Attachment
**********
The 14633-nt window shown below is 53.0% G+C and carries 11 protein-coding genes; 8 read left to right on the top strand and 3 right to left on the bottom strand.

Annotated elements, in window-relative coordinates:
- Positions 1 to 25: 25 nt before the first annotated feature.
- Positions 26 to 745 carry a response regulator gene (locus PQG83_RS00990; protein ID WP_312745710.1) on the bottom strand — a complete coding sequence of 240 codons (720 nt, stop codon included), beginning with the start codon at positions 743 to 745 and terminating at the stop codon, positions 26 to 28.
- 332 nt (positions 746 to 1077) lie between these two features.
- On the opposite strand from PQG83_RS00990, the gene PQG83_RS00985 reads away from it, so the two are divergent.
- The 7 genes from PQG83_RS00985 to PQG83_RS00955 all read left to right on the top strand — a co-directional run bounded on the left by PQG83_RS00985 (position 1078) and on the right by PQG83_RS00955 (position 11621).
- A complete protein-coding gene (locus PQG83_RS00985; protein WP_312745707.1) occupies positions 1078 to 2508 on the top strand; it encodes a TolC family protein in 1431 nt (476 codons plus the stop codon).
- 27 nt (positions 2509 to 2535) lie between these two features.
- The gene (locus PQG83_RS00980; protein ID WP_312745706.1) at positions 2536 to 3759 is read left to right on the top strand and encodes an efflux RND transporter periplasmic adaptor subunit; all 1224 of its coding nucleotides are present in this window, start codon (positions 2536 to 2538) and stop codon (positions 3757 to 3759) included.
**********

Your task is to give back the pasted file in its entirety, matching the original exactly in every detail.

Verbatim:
The 14633-nt window shown below is 53.0% G+C and carries 11 protein-coding genes; 8 read left to right on the top strand and 3 right to left on the bottom strand.

Annotated elements, in window-relative coordinates:
- Positions 1 to 25: 25 nt before the first annotated feature.
- Positions 26 to 745 carry a response regulator gene (locus PQG83_RS00990; protein ID WP_312745710.1) on the bottom strand — a complete coding sequence of 240 codons (720 nt, stop codon included), beginning with the start codon at positions 743 to 745 and terminating at the stop codon, positions 26 to 28.
- 332 nt (positions 746 to 1077) lie between these two features.
- On the opposite strand from PQG83_RS00990, the gene PQG83_RS00985 reads away from it, so the two are divergent.
- The 7 genes from PQG83_RS00985 to PQG83_RS00955 all read left to right on the top strand — a co-directional run bounded on the left by PQG83_RS00985 (position 1078) and on the right by PQG83_RS00955 (position 11621).
- A complete protein-coding gene (locus PQG83_RS00985; protein WP_312745707.1) occupies positions 1078 to 2508 on the top strand; it encodes a TolC family protein in 1431 nt (476 codons plus the stop codon).
- 27 nt (positions 2509 to 2535) lie between these two features.
- The gene (locus PQG83_RS00980; protein ID WP_312745706.1) at positions 2536 to 3759 is read left to right on the top strand and encodes an efflux RND transporter periplasmic adaptor subunit; all 1224 of its coding nucleotides are present in this window, start codon (positions 2536 to 2538) and stop codon (positions 3757 to 3759) included.